HR Management

European Employment Law 101: Employment At-Will Is Truly a Foreign Concept

European employment laws differ significantly from U.S. employment laws. One of the biggest conceptual differences is the unique U.S. employment at-will doctrine—which does not exist in European employment law. Naturally, understanding this difference (among many others) is especially important when dealing with the European Union and its member states. Many U.S. employers have made mistakes and found out the hard way that errors can be costly, both in terms of dollars and time.

European Employment Law 101: Indefinite Employment vs. Employment At-Will

“The world’s employment law regimes really divide into two parts: there’s employment at-will—which is only the U.S.—and then there’s everybody else.” Don Dowling Jr. told us in a recent BLR webinar. Most other countries have indefinite employment. They regulate employment, but you can’t fire people for no reason as you can in the U.S. If an employer operating in Europe wants to terminate an employee, specific legal procedures must be followed.

Even if you get to the point – after going through all of the legal procedures – that you can fire an employee, you still have to pay severance pay or notice pay – which can be very expensive – unless you have good cause.

“Good cause in these countries, by the way, is very steep. The analogy I like to use . . . is the U.S. unemployment system with the concept of willful misconduct.” Dowling explained. In fact, the definition of good cause in every country is different. In short, there are very few reasons that an employer would not be liable for the severance pay, and the time frame that severance can be months or even years.

There are also some other concepts related to indefinite employment: constructive discharge and vested rights. The idea of constructive discharge refers to the concept of changing the terms of employment to the point that the employee wants to leave—done with the intention of forcing the employee out without being liable for the severance pay. That act is called constructive discharge—the employee is not technically fired, but for all intents and purposes they were.

Naturally the courts do not want to allow this to happen. As such, employees in many countries can place a claim against the employer for changes in the terms and conditions of employment (the employee’s vested rights), stating it is a form of constructive discharge and is not allowed without paying severance.

European Employment Law 101: Regulating Employment Terms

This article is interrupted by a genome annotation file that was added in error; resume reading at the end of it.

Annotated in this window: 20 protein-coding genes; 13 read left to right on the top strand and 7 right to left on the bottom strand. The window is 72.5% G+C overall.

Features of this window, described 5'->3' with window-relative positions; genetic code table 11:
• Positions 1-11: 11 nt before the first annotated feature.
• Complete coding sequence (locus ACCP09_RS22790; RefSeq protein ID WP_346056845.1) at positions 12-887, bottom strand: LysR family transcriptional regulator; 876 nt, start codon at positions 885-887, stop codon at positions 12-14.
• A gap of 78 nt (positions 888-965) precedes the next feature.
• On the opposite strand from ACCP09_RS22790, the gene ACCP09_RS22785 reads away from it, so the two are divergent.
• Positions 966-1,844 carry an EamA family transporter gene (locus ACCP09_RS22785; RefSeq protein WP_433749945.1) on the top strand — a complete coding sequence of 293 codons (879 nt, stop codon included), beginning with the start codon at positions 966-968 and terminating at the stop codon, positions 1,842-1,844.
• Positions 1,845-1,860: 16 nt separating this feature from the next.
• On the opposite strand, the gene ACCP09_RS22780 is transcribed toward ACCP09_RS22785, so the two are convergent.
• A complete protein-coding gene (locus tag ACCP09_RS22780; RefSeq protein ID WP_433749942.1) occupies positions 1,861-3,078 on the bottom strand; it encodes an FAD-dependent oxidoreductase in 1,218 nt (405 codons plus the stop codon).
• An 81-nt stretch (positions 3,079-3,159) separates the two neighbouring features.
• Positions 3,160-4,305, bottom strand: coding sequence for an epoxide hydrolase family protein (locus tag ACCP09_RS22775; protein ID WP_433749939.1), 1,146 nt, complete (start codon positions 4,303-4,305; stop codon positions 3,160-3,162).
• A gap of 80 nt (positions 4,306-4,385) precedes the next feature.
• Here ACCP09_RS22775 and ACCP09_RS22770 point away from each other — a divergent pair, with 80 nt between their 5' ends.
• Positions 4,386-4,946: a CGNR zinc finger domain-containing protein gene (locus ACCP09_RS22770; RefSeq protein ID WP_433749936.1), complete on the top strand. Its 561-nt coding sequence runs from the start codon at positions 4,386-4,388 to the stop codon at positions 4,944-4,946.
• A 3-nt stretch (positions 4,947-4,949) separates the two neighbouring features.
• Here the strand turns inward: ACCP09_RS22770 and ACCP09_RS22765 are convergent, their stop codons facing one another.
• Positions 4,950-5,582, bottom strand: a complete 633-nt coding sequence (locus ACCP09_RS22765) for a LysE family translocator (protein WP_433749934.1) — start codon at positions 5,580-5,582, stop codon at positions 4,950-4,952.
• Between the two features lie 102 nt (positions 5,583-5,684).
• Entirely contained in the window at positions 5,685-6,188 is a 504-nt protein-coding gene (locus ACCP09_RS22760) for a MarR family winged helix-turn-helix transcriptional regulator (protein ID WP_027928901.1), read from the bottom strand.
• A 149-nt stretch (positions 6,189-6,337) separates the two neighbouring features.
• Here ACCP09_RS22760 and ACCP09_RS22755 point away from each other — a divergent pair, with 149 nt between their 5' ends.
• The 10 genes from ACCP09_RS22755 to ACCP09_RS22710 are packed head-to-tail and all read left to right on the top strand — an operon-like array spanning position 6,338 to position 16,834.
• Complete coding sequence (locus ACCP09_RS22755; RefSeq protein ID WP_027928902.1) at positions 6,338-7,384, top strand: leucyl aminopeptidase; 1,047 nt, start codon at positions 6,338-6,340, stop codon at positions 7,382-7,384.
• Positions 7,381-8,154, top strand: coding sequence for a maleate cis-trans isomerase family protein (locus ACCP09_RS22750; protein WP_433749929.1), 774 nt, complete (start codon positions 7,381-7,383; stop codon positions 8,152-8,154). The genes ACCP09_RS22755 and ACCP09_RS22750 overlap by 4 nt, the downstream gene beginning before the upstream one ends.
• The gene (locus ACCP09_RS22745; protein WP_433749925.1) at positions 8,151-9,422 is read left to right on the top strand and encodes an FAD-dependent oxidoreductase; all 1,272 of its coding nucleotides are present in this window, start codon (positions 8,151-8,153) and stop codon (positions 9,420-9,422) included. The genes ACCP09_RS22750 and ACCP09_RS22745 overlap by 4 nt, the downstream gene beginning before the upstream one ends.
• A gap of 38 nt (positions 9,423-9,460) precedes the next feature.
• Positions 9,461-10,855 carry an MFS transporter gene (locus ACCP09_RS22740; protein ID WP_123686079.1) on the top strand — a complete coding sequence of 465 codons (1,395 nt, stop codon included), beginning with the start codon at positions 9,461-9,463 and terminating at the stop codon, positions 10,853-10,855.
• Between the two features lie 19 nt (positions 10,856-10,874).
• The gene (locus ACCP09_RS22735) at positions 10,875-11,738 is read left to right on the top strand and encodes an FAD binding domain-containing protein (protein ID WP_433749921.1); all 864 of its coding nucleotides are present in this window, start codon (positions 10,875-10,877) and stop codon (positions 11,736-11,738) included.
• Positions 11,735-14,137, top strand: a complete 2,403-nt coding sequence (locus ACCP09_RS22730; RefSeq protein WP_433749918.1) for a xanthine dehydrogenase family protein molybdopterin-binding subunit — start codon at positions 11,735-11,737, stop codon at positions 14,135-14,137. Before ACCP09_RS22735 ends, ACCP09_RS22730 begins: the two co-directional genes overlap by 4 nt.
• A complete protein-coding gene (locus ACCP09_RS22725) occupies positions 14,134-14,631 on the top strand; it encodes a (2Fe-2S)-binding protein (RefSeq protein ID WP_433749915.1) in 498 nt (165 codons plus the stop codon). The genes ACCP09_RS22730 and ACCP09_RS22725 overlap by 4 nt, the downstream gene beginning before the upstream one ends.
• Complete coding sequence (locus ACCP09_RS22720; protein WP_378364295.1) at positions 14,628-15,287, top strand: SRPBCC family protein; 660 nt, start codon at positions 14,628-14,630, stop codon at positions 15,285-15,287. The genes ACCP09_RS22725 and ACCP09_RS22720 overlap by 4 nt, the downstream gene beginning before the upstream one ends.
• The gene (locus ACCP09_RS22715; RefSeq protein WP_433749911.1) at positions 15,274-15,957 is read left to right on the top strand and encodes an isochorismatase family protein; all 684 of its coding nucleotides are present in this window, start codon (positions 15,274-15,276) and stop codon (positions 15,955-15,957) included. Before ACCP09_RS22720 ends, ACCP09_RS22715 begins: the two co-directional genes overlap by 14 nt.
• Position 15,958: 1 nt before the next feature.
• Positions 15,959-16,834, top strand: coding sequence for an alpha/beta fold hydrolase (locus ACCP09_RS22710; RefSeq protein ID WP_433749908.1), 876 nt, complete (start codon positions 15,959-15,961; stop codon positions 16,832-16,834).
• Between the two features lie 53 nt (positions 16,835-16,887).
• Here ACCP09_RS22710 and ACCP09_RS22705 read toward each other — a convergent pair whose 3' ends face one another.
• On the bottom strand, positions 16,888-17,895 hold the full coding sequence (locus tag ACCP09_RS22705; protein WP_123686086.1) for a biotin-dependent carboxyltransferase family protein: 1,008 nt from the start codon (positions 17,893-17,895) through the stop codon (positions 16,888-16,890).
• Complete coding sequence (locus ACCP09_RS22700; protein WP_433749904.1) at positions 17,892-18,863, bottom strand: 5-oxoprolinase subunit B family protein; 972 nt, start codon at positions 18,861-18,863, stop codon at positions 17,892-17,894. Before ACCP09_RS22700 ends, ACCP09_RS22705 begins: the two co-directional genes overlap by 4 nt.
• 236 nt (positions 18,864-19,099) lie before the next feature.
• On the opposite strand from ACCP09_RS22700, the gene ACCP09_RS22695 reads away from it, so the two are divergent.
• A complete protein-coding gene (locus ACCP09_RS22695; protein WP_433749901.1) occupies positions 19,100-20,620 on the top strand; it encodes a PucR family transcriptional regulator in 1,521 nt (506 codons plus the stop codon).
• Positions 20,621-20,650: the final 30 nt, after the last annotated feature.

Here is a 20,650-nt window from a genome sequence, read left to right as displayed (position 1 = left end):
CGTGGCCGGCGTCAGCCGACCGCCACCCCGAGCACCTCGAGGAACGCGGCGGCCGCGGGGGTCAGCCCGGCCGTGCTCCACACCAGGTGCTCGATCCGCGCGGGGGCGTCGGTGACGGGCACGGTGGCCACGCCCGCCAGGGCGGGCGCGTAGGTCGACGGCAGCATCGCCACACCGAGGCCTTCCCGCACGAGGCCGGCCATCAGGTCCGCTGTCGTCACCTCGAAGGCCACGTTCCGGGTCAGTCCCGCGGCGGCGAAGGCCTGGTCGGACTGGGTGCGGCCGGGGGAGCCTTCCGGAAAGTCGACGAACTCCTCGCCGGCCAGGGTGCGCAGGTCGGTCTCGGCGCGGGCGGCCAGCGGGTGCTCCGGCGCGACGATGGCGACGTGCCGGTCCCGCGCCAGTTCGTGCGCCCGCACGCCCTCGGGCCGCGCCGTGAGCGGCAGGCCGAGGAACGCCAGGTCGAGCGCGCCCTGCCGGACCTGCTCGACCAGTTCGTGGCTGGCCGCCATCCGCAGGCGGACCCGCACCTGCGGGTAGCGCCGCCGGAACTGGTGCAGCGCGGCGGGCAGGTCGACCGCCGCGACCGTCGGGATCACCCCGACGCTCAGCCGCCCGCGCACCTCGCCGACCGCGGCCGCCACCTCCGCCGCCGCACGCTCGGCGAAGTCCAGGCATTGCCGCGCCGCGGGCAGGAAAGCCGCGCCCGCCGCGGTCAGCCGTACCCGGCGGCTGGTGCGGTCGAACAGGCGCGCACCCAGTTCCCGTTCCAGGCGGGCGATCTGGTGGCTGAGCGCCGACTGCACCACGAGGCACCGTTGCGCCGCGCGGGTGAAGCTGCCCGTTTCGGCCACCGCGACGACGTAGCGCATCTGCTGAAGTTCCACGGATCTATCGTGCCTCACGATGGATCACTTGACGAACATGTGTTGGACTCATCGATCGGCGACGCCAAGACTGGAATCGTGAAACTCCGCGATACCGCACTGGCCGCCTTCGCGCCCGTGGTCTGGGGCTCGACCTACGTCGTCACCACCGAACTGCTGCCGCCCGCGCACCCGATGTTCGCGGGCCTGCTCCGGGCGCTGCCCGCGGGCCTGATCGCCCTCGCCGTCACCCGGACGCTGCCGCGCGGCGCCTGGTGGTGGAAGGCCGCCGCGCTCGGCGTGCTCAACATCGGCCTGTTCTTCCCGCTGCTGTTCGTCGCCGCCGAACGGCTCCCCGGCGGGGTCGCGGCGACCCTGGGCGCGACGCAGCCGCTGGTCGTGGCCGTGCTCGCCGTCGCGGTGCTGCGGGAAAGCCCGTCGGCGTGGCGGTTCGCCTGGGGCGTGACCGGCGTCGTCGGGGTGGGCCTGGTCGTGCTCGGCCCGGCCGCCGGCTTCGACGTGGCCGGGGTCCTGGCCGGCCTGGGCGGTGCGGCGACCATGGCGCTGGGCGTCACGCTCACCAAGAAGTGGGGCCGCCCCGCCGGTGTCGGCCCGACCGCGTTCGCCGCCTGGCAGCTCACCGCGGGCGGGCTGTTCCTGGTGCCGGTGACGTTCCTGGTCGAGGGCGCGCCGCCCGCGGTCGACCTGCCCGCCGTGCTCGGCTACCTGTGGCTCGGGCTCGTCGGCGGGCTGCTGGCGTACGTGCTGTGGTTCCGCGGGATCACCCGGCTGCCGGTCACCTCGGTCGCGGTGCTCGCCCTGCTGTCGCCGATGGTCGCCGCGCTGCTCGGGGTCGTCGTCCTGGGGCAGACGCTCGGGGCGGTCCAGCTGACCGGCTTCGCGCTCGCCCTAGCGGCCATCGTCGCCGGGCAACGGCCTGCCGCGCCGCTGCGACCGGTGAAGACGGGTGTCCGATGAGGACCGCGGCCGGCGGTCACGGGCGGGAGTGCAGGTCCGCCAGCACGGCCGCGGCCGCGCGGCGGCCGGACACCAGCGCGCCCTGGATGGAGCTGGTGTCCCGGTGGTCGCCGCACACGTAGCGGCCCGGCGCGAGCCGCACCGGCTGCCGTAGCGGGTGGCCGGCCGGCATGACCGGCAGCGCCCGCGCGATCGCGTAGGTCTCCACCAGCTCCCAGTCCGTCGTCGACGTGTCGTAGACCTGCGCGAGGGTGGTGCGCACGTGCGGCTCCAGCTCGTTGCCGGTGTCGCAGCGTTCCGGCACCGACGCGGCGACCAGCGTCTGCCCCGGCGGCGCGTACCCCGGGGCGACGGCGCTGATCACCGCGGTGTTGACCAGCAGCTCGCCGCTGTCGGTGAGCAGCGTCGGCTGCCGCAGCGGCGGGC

Another difference in European employment law versus U.S. employment law is the fact that in the U.S., fewer aspects of the employment relationship are regulated. For example, the U.S. is one of the few countries that does not have mandatory vacation laws. In Europe there are laws that relate to employee benefits, caps on hours worked, vacation allowances, holidays, sick leave, maternity/paternity leave, written employment contracts, and more. Of course the U.S. does have a few laws, such as the FMLA, HIPAA, and the FLSA, but these only provide minimal benefits in comparison to European employment law requirements.

“By European standards – and even Latin American and African and Asian standards – the Family and Medical Leave Act is stingy because it doesn’t give any paid leave. The people who go off on maternity leave or on FMLA leave don’t have a legal right to get paid. All we’re doing is holding open their job . . . by European standards, that’s laughable.” Dowling explained.

European Employment Law 101: Legally-Mandated Written Employment Contracts

Yet another difference between European employment law and U.S. employment law is the requirement of written employment contracts. While uncommon in the U.S., they’re legally-required in Europe.

“In the U.S., because we’re employment-at-will, employers are shy or reluctant to give employment agreements.” Dowling noted. However, the reality is that U.S. employment agreements exist, they’re just typically oral agreements. If someone is employed, they have a contractual right to get paid, even without a written contract. Even though it’s terminable at will, it does exist.

“In Europe, they make you give a written employment agreement.” Dowling told us. “There’s actually a European Union directive that requires written employment agreements or statements of terms and conditions of employment. They call them statements of employment particulars.” In short, employers in Europe have to give everybody a written agreement that covers the list of topics like the place of work, pay rate, title, office hours, etc. It has to be in writing and can’t be changed without agreement from the employee.

That said, it’s also important to realize that written employment contracts in Europe (and everywhere else abroad) actually protect the employer. The employer usually has the burden of proof in an employment claim, and the employer has this document to show the terms. This is the first line of defense against claims, and employers use them to protect themselves.

For more information on European employment law, order the webinar recording of “European Employment Law for HR: Compliance Strategies for U.S. Employers.” To register for a future webinar, visit http://catalog.blr.com/audio.

Attorney Donald C. Dowling, Jr. is International Employment Counsel for the international law firm White & Case, LLP. Based out of the firm’s New York office, he concentrates his practice on cross-border human resources law issues for multinational employers, with particular focus on European employment law.

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